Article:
When married couples celebrate a milestone anniversary, they sometimes decide to renew their wedding vows in public.
These ceremonies are moving because the couples reach into their shared past to project their future.
If we were to do the same thing at the University’s 200th anniversary, we might reflect on some of the following “vows” from deep in our past:
We teach school.
From the day in 1841 when seven students arrived at the University in Ann Arbor, until last fall when that number was 44,718, the overriding purpose for the existence of this University has been teaching students. At a time when there are so many more points of contact with the University—athletics, health care, purchasing and construction, etc.—it is important to reiterate that core purpose.
We seek the truth.
When President Henry Tappan declared in his 1852 inaugural address that Michigan had to become a “real” university, he made the search for the truth through research central to the mission of the University, where it has been ever since. Whereas, he argued, “colleges” simply pass on received wisdom, universities, through their research and teaching, push the boundaries of the known and the true.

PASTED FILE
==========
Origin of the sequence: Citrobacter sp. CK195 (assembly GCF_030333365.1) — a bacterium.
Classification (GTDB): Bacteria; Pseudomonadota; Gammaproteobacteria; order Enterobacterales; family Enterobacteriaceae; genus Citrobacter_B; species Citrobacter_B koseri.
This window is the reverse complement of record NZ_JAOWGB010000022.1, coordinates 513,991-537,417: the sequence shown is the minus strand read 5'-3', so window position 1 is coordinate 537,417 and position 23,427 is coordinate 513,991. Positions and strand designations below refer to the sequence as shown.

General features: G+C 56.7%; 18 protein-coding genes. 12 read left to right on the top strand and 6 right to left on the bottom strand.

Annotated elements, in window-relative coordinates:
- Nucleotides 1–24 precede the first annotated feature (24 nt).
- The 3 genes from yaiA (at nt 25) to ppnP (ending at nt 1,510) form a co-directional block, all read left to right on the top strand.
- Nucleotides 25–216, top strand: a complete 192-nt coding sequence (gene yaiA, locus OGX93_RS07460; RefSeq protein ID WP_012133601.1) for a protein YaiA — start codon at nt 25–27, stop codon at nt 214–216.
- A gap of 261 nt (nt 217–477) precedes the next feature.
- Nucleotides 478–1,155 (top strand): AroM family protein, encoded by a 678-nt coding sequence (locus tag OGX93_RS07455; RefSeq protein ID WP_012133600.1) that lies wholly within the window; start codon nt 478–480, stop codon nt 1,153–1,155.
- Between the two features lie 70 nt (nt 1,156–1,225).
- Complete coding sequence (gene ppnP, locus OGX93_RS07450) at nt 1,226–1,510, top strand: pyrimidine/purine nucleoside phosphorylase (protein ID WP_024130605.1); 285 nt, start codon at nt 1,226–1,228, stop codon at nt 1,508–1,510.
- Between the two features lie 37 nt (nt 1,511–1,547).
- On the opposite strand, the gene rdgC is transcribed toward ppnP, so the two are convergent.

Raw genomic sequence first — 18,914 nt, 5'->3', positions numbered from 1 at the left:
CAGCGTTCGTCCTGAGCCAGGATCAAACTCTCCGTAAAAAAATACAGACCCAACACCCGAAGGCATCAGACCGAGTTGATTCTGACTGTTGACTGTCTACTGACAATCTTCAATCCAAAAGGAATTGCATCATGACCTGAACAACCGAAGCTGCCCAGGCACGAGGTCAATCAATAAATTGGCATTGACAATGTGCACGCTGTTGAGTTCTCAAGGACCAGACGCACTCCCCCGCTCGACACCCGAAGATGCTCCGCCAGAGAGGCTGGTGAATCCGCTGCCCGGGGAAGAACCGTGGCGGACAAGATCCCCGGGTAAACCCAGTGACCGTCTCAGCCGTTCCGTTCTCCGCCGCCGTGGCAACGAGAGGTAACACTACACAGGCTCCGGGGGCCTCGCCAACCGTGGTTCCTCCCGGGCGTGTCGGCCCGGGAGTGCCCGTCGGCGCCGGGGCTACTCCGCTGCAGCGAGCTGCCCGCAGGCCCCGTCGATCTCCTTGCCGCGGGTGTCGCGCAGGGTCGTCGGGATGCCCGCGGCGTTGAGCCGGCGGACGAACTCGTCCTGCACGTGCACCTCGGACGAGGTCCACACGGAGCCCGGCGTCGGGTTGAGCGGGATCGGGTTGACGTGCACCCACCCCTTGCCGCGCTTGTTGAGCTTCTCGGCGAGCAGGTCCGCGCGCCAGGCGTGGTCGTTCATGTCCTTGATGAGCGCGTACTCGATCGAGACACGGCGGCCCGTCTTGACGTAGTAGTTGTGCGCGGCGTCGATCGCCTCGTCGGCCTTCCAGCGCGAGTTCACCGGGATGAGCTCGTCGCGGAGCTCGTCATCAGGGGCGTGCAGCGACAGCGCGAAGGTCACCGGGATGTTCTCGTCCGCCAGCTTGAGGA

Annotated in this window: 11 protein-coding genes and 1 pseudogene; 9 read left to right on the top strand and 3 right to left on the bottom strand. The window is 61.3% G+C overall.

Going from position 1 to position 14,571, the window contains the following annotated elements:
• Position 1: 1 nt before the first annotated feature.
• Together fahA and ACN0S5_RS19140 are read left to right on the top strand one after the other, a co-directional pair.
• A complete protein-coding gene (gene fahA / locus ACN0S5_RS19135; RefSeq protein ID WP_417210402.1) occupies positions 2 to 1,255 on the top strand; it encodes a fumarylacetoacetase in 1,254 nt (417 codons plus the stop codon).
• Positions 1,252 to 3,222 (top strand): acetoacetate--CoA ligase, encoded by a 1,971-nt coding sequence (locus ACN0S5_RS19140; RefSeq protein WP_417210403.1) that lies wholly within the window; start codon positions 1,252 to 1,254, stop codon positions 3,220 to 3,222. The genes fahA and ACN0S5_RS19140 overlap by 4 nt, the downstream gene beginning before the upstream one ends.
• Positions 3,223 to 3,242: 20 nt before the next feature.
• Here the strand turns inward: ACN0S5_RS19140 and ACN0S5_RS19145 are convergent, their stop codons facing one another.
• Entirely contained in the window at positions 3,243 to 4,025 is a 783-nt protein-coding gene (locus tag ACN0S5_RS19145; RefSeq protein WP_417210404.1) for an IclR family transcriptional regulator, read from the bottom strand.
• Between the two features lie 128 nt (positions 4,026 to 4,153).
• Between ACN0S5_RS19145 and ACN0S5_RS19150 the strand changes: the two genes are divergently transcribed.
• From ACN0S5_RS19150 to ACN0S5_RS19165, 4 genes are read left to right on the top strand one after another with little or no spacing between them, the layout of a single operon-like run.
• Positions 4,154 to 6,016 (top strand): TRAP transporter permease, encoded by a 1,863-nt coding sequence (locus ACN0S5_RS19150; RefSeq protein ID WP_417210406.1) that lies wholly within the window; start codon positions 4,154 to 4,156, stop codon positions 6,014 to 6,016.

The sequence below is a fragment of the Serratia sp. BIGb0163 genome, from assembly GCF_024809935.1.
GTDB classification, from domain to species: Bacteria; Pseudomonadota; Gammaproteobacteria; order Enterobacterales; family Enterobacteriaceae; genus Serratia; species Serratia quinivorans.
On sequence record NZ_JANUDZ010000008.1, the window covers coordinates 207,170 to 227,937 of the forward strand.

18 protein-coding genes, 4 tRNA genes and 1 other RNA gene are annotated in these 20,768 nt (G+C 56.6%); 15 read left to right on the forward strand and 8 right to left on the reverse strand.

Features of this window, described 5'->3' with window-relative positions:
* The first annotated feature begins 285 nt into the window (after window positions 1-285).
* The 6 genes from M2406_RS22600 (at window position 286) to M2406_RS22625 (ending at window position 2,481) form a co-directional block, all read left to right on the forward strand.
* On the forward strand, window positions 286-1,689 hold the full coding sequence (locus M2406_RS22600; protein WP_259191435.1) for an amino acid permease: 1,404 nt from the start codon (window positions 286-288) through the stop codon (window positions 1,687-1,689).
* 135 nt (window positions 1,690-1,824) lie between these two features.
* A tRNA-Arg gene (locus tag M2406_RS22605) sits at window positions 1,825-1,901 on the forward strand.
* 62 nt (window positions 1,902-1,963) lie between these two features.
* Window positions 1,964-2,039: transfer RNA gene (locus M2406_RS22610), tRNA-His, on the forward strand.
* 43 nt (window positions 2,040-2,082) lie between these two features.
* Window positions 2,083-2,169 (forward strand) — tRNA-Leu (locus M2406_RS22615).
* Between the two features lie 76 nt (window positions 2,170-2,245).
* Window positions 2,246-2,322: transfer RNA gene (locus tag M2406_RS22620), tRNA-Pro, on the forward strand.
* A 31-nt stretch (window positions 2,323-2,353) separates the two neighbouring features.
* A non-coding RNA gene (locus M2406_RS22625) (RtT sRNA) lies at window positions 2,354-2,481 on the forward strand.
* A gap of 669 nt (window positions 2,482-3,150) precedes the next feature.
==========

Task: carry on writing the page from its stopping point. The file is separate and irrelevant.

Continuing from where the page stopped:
We offend our own stakeholders from time to time.
It was the genial and longest-serving president in the history of the University, James B. Angell, who shocked the state in 1871 when he declared that attendance at protestant chapel services at the University, heretofore required of all students, would now be voluntary. Shortly thereafter, controversies over faculty teaching evolution and “radical” political economy confirmed the view of some that the University had become a menace to accepted values. In some ways it was—and always has been—because there is an essential tension between the rates of discovery of new truths and values inside the University and outside of it.
We strive to be the best community we can be, but we have not always succeeded.
In authorizing the admission of women in 1870, the Board of Regents declared that any person “who possesses the requisite literary and moral qualifications” could attend the University. This important phrase prevented individual discrimination in admissions based on race and religion at a time when many prestigious universities were doing just that.
And yet…the dormitories were not fully racially integrated until after World War II, women could not walk in the front door of the Michigan Union unaccompanied by a man until 1956, and racial and religious discrimination by fraternities and sororities would continue long after the University’s first tepid anti-discrimination ordinance in 1959. When people sometimes ask why the conversation about diversity is so important these days, it is simply because we have not always gotten it right in the past and we believe that, if we talk about it, we can do better in the present.
We will remain the “leaders and best” for the next 200 years by “renewing our vows” to place the search for the truth in the center of all we do, to teach the methods and findings of that truth to our students, to follow that search wherever it leads even if, at times, it leads to unpopular places, and to be the most diverse, welcoming, and inclusive community we can be.